The fallout over Tiger Woods’ marital problems took an expected turn Sunday when a major sponsor announced that it no longer sees the world’s No. 1 golfer as “the right representative for its advertising.”
Accenture, a management consulting firm, released a statement saying that its decision to drop Woods after their six-year relationship was based on the “circumstances of the last two weeks.”
Gillette, another of Woods’ top sponsors, also signaled that that it was distancing itself from the PGA’s cash cow, saying it was “limiting” his role in its marketing initiatives, so he can focus on repairing his marriage. Woods, 33, announced Friday that he was putting his golf career on hold “indefinitely” so that he can do just that.
"After much soul searching, I have decided to take an indefinite break from professional golf. I need to focus my attention on being a better husband, father and person," Woods said in a statement on his Web site.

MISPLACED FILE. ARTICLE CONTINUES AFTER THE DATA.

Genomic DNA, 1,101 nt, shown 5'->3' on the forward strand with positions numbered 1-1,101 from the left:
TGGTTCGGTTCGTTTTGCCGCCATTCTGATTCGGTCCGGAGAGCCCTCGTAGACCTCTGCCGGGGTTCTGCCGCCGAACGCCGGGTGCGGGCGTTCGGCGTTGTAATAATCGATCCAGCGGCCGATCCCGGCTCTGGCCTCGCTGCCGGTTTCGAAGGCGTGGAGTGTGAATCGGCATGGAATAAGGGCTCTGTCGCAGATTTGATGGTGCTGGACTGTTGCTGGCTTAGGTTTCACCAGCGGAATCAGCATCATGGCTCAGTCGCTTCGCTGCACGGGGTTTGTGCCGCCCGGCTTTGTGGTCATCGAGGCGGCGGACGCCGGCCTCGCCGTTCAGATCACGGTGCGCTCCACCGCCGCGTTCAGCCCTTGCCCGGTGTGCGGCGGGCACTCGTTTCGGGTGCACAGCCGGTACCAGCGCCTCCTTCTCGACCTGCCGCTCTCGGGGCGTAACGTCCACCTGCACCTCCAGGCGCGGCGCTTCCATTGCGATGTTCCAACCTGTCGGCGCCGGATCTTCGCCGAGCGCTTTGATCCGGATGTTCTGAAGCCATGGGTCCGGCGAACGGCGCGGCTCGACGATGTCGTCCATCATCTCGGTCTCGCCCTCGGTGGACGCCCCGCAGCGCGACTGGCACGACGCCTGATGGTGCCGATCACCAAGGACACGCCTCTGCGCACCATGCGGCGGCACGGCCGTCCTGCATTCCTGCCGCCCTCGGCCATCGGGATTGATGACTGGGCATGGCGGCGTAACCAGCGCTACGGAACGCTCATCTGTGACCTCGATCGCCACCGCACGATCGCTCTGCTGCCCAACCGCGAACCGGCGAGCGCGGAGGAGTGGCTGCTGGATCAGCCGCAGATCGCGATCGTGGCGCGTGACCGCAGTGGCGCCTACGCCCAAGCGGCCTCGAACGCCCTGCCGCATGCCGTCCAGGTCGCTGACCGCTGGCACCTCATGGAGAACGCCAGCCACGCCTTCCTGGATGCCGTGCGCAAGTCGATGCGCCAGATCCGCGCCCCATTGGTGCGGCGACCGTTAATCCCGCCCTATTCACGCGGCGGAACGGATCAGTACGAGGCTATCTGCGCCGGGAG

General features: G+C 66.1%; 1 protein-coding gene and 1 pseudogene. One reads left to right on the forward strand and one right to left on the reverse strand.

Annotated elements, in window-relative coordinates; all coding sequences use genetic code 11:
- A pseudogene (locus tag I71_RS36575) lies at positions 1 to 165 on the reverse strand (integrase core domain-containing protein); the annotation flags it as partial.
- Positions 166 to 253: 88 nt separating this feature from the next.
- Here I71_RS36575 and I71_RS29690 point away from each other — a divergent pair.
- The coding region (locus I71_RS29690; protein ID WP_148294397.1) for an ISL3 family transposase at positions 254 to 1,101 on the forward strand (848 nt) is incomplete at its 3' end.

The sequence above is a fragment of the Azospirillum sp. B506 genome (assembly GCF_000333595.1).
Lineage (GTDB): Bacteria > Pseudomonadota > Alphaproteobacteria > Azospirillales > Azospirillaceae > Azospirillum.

Woods’ public image began to unravel amid reports that he had cheated on his wife, Elin Nordegren, with numerous women, including a cocktail waitress, a New York nightclub hostess and a porn star. Those allegations exploded when Woods wrecked his SUV in his Orlando-area neighborhood and tabloids speculated that he crashed because his angry wife was chasing him with a golf club.